Thursday, March 30, 2006

What's at stake with habeas corpus?

There is a principle in American law that says the government cannot arrest someone and imprison him without a judge reviewing the reasons for the arrest and detention. This pillar of liberty was inherited from English common law, and it came about because subjects of the crown demanded that the king shouldn't be able to jail whomever he pleased, whenever he pleased.

This principle is called habeas corpus, and it is getting a workout in the U.S. these days. See, for example, here and here and here. Habeas corpus ad subjiciendum is Latin for "(That) you may have/hold the body to be subjected to (examination)."

But the popular imagination isn't exactly gripped by the legal debate.

I suspect part of the reason is that while the principle is clear, the details quickly get complicated. Moreover, those detainees who have not gone before an American judge are people about whom we know little (if we even know who they all are), and it may therefore be difficult for many of us to imagine ourselves in their situation.

Or perhaps the public does understand the stakes for individual liberty perfectly well, but they have a greater appreciation for the position of those authorities who maintain that certain individuals should be denied recourse to a writ of habeas corpus.

Anyway.... Faithful readers of this blog know that when I want to make sense of a political issue or philosophical idea, I reach for a novel.

So: what is a good novel that illustrates what life is like when the sovereign/king/president is not subject to the constraints of habeas corpus? What is like when the executive authority doesn't have to explain to a judge why it has someone in prison?

Or, what's a good novel about how things can go horribly wrong precisely because the executive is constrained by habeas corpus? What are the circumstances that make it necessary for the executive to not risk having a judge say a detainee must be released? (The television show 24 did a campy riff or two on the theme last season.)

I know there are thousands of novels about life in societies that don't subscribe to the habeas-related rights that Americans and Britons usually enjoy. There must also be many novels that feature plots about those instances when these rights have been suspended in the U.S. and Britain. And, since the U.S. Department of Justice insists that there are circumstances when it's not required to adhere to normal rules on detaining suspects, surely there must be fictional accounts featuring those kinds of circumstances and exigencies.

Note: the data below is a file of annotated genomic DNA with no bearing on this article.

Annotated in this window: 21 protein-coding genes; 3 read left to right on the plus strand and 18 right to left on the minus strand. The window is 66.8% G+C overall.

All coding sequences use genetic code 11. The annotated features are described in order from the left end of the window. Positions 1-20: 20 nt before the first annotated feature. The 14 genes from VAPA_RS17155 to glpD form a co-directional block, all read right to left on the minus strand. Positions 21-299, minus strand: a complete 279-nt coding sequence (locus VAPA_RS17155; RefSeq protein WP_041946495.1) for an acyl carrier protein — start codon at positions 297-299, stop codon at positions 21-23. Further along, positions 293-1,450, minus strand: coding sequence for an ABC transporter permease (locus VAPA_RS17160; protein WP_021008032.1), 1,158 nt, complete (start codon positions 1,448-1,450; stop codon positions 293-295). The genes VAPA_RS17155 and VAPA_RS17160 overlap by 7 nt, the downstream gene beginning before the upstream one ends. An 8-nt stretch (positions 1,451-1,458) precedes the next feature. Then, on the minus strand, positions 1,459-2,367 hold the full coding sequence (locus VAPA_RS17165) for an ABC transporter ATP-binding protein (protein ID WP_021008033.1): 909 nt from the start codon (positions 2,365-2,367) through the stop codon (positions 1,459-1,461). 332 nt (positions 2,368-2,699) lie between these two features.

Do you know one of those novels? Then send me your title, along with an explanation (not to exceed 150 words) for your choice.

Whoever sends the submission that I find most compelling—compelling as in I’d recommend it to someone who wanted to understand the stakes involved--will almost certainly receive a new copy of Cary Federman's just-released The Body and the State: Habeas Corpus and American Jurisprudence (SUNY Press, 2006). It's a $65 value and perfect for constitutional law enthusiasts and everyone with John Yoo on their Christmas list.

I note "almost certainly" because I fully intend to make the award; but if I promise to do so, then there are all sorts of restrictions and fine print to get into. This not-really-a-contest is open to everyone, everywhere but, if I pick a winner, the prize will have to be mailed to an address in the United States. This not-really-a-contest is not open to residents of states where it is prohibited by law. No purchase necessary. Limit one entry per person. This not-really-a-contest closes on May 15, 2006.

Mail your entry to mazeringue [at] excite [dot] com. Include your name. Make sure you spell everything correctly since I may cut & paste (without editing) your entry if I post it on the blog; you don't want to embarrass yourself.

In a day or two I'll post a couple of sample entries to inspire/challenge you. Or, if I can track down Professor Federman, I'll try to persuade him to write the entries.

--Marshal Zeringue